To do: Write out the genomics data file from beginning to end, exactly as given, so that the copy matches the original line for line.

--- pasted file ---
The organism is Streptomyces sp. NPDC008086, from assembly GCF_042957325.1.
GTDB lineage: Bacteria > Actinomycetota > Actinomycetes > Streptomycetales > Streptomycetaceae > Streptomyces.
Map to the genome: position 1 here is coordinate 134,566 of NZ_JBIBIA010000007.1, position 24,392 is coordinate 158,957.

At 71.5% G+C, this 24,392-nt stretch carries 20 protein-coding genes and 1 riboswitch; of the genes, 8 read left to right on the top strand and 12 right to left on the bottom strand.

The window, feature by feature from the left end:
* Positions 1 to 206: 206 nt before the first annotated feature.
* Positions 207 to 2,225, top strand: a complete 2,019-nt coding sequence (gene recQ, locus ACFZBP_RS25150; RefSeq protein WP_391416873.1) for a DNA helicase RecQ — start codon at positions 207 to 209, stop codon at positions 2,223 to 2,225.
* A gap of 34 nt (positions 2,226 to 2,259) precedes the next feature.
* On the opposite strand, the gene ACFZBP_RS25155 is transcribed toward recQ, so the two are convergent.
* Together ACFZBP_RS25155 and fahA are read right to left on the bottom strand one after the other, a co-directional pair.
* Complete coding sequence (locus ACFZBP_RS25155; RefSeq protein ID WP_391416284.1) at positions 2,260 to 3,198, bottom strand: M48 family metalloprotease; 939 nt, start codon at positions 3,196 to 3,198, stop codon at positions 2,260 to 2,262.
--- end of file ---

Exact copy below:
The organism is Streptomyces sp. NPDC008086, from assembly GCF_042957325.1.
GTDB lineage: Bacteria > Actinomycetota > Actinomycetes > Streptomycetales > Streptomycetaceae > Streptomyces.
Map to the genome: position 1 here is coordinate 134,566 of NZ_JBIBIA010000007.1, position 24,392 is coordinate 158,957.

At 71.5% G+C, this 24,392-nt stretch carries 20 protein-coding genes and 1 riboswitch; of the genes, 8 read left to right on the top strand and 12 right to left on the bottom strand.

The window, feature by feature from the left end:
* Positions 1 to 206: 206 nt before the first annotated feature.
* Positions 207 to 2,225, top strand: a complete 2,019-nt coding sequence (gene recQ, locus ACFZBP_RS25150; RefSeq protein WP_391416873.1) for a DNA helicase RecQ — start codon at positions 207 to 209, stop codon at positions 2,223 to 2,225.
* A gap of 34 nt (positions 2,226 to 2,259) precedes the next feature.
* On the opposite strand, the gene ACFZBP_RS25155 is transcribed toward recQ, so the two are convergent.
* Together ACFZBP_RS25155 and fahA are read right to left on the bottom strand one after the other, a co-directional pair.
* Complete coding sequence (locus ACFZBP_RS25155; RefSeq protein ID WP_391416284.1) at positions 2,260 to 3,198, bottom strand: M48 family metalloprotease; 939 nt, start codon at positions 3,196 to 3,198, stop codon at positions 2,260 to 2,262.